Why do you instantly withdraw your skin when it comes in direct contact with a hot object? Ever thought about how our body keeps track of breathing or similar activities? Well, it is because all living beings have organs that are responsible for managing control and coordination with their actions. Similarly, control and coordination are also visible in plants. This concept is a part of Class 10 syllabus. To know more about it read these control and coordination class 10 notes.
This Blog Includes:
- Introduction to Control and Coordination
- The Nervous System
- More About the Neuron
- Types of Neurons
- How do Organisms Control and Coordinate?
- The Central Nervous System
- Autonomic Nervous System
- Reflex Action
- Role of the brain in a reflex action
- Introduction to Receptors
- Protection of the Central Nervous System
- Plant Hormones and Movement
- Endocrine System
- Control and Coordination Class 10 PDF
- Control and Coordination Class 10 Notes
Introduction to Control and Coordination
The class 10 NCERT Science majorly covers control and coordination as a prime concept from the syllabus point of view. The human body is a complex machine that efficiently regulates millions of functions and processes for sustaining life. Hence, it is phenomenal to explore how the body manages control and coordination with the brain and other parts. In these control and coordination class 10 notes, we will explore some major concepts around the brain and other parts of the body.
The Nervous System
- The nervous system is a highly complex regulatory system in animals. It not only coordinates actions but also transmits sensory information and signals to/from the different parts of the body.
- The neuron is the structural and functional unit of the entire system.
- The ability of an organism to move a particular body part is known as a movement. The ability of an organism to move its whole body from one place to another is known as locomotion. The organisms undertake movement as a response to stimuli.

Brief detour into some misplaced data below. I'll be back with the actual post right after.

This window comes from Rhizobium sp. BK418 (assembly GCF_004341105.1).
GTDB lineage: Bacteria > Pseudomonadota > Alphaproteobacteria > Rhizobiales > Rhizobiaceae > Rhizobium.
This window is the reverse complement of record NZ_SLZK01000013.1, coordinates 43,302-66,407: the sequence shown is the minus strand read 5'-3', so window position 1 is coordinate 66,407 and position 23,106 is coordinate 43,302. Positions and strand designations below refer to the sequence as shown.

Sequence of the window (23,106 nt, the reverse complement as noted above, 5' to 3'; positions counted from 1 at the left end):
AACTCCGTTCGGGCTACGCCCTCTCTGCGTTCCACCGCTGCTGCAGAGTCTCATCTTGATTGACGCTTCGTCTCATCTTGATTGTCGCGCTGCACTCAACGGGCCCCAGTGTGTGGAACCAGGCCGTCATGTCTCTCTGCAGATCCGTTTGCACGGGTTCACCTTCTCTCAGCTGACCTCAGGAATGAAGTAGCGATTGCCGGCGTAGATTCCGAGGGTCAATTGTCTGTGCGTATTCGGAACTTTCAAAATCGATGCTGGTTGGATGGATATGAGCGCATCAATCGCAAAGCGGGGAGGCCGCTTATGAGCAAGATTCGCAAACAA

More About the Neuron
The animal nervous system is made up of specialized tissues which are known as nervous tissues. The neuron is the structural and functional unit of the nervous system, which is responsible for coordinating and controlling the complex actions in animals. Neurons are the specialized cells in the nervous system which are responsible for the transmission of nerve impulses and it is divided into three parts-
- Axon- axon is the tale of the neuron and it ends in fine hair-like structures known as axon terminals. This axon terminals rely on the nerve impulses
- Cyton/soma/cell body- the site on or cell body of neurons is star-shaped having various hair-like structures protruding out of the margin. This hair like fine structures are known as dendrites which receive the nerve impulses
- Myelin Sheath- the axon is covered by an insulator which is known as myelin Sheath. It insulates the axon against the nerve impulse from its surroundings.
In other words, Dendrites receive the impulse from other neurons. Cyton or Soma cells process the impulse. The impulse is further transmitted to the Axon. From there it gets transmitted either to other neurons or to the muscles for taking necessary action. Axons may be myelinated or unmyelinated. Impulse transmission is faster in myelinated neurons.